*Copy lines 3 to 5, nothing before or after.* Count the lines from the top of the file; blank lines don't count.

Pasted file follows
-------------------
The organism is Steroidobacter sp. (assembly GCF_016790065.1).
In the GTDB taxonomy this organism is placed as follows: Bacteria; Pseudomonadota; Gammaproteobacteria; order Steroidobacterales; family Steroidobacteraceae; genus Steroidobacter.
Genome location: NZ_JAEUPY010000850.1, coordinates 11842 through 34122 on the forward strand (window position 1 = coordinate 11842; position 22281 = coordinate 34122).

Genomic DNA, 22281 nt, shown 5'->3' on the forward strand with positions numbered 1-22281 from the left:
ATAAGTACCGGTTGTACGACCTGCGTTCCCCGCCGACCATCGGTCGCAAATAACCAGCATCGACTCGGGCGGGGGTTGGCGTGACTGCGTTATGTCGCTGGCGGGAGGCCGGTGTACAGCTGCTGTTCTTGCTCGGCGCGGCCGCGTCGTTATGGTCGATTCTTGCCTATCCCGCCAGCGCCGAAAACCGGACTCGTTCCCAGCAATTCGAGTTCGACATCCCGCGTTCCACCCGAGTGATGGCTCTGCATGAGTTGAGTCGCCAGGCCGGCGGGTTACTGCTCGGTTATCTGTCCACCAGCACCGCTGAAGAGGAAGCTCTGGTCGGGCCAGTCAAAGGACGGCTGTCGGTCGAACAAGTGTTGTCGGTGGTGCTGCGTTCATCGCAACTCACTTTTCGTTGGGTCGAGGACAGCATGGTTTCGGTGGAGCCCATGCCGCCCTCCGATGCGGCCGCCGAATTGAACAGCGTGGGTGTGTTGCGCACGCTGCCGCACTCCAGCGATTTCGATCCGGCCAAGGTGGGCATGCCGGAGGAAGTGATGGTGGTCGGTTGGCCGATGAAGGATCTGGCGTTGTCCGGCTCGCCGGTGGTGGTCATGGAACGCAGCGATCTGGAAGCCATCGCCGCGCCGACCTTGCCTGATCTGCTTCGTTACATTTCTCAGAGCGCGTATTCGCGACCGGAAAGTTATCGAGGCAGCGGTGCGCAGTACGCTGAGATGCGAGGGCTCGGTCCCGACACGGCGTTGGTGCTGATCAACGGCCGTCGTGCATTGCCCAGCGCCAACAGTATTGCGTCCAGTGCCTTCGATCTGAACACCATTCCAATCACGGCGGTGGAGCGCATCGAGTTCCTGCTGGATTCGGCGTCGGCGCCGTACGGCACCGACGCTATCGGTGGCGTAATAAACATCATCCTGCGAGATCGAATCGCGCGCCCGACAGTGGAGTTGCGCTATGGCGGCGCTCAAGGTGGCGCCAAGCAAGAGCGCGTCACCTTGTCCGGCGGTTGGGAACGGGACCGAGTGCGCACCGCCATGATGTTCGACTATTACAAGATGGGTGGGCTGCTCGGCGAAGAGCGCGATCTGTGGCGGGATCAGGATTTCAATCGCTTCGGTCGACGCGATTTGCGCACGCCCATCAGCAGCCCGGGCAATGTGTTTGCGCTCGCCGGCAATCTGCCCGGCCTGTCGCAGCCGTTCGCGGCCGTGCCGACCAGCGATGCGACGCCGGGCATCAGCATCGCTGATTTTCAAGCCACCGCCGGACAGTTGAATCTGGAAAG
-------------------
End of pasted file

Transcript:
Genome location: NZ_JAEUPY010000850.1, coordinates 11842 through 34122 on the forward strand (window position 1 = coordinate 11842; position 22281 = coordinate 34122).

Genomic DNA, 22281 nt, shown 5'->3' on the forward strand with positions numbered 1-22281 from the left:
ATAAGTACCGGTTGTACGACCTGCGTTCCCCGCCGACCATCGGTCGCAAATAACCAGCATCGACTCGGGCGGGGGTTGGCGTGACTGCGTTATGTCGCTGGCGGGAGGCCGGTGTACAGCTGCTGTTCTTGCTCGGCGCGGCCGCGTCGTTATGGTCGATTCTTGCCTATCCCGCCAGCGCCGAAAACCGGACTCGTTCCCAGCAATTCGAGTTCGACATCCCGCGTTCCACCCGAGTGATGGCTCTGCATGAGTTGAGTCGCCAGGCCGGCGGGTTACTGCTCGGTTATCTGTCCACCAGCACCGCTGAAGAGGAAGCTCTGGTCGGGCCAGTCAAAGGACGGCTGTCGGTCGAACAAGTGTTGTCGGTGGTGCTGCGTTCATCGCAACTCACTTTTCGTTGGGTCGAGGACAGCATGGTTTCGGTGGAGCCCATGCCGCCCTCCGATGCGGCCGCCGAATTGAACAGCGTGGGTGTGTTGCGCACGCTGCCGCACTCCAGCGATTTCGATCCGGCCAAGGTGGGCATGCCGGAGGAAGTGATGGTGGTCGGTTGGCCGATGAAGGATCTGGCGTTGTCCGGCTCGCCGGTGGTGGTCATGGAACGCAGCGATCTGGAAGCCATCGCCGCGCCGACCTTGCCTGATCTGCTTCGTTACATTTCTCAGAGCGCGTATTCGCGACCGGAAAGTTATCGAGGCAGCGGTGCGCAGTACGCTGAGATGCGAGGGCTCGGTCCCGACACGGCGTTGGTGCTGATCAACGGCCGTCGTGCATTGCCCAGCGCCAACAGTATTGCGTCCAGTGCCTTCGATCTGAACACCATTCCAATCACGGCGGTGGAGCGCATCGAGTTCCTGCTGGATTCGGCGTCGGCGCCGTACGGCACCGACGCTATCGGTGGCGTAATAAACATCATCCTGCGAGATCGAATCGCGCGCCCGACAGTGGAGTTGCGCTATGGCGGCGCTCAAGGTGGCGCCAAGCAAGAGCGCGTCACCTTGTCCGGCGGTTGGGAACGGGACCGAGTGCGCACCGCCATGATGTTCGACTATTACAAGATGGGTGGGCTGCTCGGCGAAGAGCGCGATCTGTGGCGGGATCAGGATTTCAATCGCTTCGGTCGACGCGATTTGCGCACGCCCATCAGCAGCCCGGGCAATGTGTTTGCGCTCGCCGGCAATCTGCCCGGCCTGTCGCAGCCGTTCGCGGCCGTGCCGACCAGCGATGCGACGCCGGGCATCAGCATCGCTGATTTTCAAGCCACCGCCGGACAGTTGAATCTGGAAAG